matters were made worse by the constant tendency of the south German States to fall away from the Empire and attach themselves to the Confederacy, of which in 1501 Basel and Schaffhausen, and Appenzell in 1513, were formally admitted as full members. It was the mere accident of some unsettled local disputes as to criminal jurisdiction over the Thurgau that prevented Constance from following in their steps. Such of the Estates of Upper Swabia as had hitherto preserved their freedom now hastened to become "confederate" or "protected" or "allied" to the strenuous Confederacy, which now dominated the whole region between the Upper Rhine and the Alps, and had also established friendly relations with the Rhaetian Leagues that were now taking shape.
It cost Maximilian little to renounce the rights of the Empire over the Swiss. He looked upon the Confederates as most useful to him in helping his designs on Italy, and now trusted with their assistance to restore his father-in-law to Milan. But in 1500 came the second conquest of Milan by the French, and Ludovico's lifelong captivity in a French dungeon. In the same year the agreement between Louis and Ferdinand of Spain for the partition of Naples still further isolated Maximilian. He was as unsuccessful in his schemes of foreign conquest as was Berthold in his plans of internal reformation. Within a few years he had fought against Florentines and French, against Gelderlaiid and Switzerland, and on each occasion/ had lost the day. And each failure of Maximilian threw him more and more completely on the mercy of the German reformers.
In April, 1500, the Diet assembled at Augsburg. Maximilian himself now offered important concessions. Everybody hated the Common Penny, and neither the princes nor the cities were so rich or public-spirited as to submit permanently to the waste of money and time, and to the withdrawal from their own proper local work, involved in the assembling of annual Diets. As an alternative to the first of these hitherto necessary evils the King revived a proposal made at Frankfort in 1486, by which the Estates were to set on foot a permanent army of 34,000 men, and to provide means for its maintenance. In place of the annual Diets a permanent committee might be established. On this basis the Estates began to negotiate with the King, and by July 2 an agreement was arrived at. In this, instead of the standing army suggested by Maximilian, &n elaborate scheme was devised for setting on foot an army for six years. Every four hundred property-holders or householders were to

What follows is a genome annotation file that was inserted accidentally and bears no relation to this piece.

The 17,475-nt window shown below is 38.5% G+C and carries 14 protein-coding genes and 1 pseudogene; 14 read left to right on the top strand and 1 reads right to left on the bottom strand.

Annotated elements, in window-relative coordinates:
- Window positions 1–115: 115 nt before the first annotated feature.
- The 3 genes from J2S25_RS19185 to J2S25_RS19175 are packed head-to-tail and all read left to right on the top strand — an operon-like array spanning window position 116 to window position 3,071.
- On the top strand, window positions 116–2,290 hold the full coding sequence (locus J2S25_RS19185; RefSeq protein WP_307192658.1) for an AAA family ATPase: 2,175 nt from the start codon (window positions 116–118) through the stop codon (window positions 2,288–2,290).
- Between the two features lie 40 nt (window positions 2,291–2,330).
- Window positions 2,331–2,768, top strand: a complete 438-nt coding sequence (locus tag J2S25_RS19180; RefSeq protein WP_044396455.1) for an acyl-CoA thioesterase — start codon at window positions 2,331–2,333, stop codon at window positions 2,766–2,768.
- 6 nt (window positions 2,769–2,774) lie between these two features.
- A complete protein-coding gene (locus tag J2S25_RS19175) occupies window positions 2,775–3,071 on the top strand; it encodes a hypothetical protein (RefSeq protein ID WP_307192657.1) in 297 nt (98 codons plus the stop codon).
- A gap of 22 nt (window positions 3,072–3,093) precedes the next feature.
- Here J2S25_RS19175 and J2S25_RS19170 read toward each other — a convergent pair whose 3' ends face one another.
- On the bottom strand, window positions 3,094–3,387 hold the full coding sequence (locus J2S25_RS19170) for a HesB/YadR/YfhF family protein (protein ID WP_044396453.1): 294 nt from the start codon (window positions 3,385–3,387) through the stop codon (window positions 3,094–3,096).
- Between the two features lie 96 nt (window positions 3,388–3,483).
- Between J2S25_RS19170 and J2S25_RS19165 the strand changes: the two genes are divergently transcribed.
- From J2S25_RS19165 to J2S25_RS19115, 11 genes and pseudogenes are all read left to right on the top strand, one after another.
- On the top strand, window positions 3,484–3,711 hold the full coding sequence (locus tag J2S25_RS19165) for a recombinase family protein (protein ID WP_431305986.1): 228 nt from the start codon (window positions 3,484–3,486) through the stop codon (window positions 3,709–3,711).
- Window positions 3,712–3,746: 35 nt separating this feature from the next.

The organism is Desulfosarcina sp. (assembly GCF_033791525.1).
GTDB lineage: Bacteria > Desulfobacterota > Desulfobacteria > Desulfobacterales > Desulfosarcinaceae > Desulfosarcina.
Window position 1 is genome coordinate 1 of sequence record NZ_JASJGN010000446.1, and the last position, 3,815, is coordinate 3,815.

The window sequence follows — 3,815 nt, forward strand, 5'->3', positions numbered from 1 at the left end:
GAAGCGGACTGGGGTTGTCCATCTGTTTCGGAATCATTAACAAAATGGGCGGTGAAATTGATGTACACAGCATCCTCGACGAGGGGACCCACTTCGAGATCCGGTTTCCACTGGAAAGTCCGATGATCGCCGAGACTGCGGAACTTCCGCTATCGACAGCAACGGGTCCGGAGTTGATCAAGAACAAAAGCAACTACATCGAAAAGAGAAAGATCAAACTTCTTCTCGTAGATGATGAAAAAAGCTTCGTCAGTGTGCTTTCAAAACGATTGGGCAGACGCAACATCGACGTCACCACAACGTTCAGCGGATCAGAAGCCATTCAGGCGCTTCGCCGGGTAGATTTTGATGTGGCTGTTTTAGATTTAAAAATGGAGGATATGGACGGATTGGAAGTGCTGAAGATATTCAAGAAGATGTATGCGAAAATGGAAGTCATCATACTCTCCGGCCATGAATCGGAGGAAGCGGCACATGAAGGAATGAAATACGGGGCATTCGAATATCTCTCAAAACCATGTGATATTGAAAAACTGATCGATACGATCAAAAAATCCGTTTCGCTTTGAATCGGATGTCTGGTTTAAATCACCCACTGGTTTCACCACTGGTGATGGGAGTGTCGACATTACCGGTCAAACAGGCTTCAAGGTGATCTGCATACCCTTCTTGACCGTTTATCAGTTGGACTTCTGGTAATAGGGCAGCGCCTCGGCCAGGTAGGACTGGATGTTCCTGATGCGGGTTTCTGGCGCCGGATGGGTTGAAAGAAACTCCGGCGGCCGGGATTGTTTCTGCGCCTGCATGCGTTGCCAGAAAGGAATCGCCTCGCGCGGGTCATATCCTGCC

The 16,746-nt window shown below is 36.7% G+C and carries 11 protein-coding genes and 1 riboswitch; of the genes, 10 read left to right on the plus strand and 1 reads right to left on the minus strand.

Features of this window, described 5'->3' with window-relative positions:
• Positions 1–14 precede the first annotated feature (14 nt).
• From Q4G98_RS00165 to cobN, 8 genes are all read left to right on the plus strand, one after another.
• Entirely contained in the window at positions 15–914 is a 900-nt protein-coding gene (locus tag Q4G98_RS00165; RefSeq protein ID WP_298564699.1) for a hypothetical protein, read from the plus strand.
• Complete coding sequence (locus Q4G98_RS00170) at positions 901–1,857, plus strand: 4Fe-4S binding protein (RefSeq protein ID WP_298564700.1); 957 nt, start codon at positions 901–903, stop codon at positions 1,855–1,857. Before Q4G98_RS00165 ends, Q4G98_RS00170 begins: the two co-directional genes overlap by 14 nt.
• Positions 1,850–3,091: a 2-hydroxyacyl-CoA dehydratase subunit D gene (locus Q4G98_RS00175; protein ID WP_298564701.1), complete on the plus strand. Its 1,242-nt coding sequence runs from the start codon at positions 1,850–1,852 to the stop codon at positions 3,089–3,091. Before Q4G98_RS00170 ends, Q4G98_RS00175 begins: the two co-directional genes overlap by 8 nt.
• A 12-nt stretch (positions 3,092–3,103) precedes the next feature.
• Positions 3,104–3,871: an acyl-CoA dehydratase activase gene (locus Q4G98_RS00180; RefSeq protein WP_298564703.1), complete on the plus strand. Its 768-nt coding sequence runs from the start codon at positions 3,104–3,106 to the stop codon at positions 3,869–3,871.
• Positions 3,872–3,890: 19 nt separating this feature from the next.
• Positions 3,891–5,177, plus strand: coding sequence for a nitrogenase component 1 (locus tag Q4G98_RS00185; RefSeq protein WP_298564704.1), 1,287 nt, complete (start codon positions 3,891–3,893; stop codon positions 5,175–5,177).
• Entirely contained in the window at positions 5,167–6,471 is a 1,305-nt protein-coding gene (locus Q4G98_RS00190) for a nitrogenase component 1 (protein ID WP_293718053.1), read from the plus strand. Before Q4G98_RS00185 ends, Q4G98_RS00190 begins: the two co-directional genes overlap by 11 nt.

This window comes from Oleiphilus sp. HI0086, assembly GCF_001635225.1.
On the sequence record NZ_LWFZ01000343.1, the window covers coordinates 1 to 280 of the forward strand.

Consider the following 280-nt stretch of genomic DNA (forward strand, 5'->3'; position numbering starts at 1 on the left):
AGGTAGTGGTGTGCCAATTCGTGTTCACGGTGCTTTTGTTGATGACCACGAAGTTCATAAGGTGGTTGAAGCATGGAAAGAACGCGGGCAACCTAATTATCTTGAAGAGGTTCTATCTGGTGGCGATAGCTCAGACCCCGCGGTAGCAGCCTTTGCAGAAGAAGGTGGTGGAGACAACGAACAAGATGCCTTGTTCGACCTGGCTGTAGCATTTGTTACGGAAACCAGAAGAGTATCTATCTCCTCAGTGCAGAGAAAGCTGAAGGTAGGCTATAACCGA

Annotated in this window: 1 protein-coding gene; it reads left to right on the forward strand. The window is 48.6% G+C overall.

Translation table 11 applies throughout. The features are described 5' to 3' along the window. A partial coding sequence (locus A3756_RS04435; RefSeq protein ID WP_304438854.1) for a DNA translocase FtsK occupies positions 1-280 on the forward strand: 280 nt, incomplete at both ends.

combine to equip and pay a foot-soldier to fight the King's battles. For the assessment of this burden the parochial organisation was to be employed, and the sums levied were to be roughly proportionate to the means of the contributor. The clergy, the religious Orders, and the citizens of imperial towns were to pay one florin for every 40 florins of income. The Jews were taxed at a florin a head. Counts and barons of the Empire were to equip a horseman for each 4000 florins of income, while knights were to do what they could. The princes of the Empire were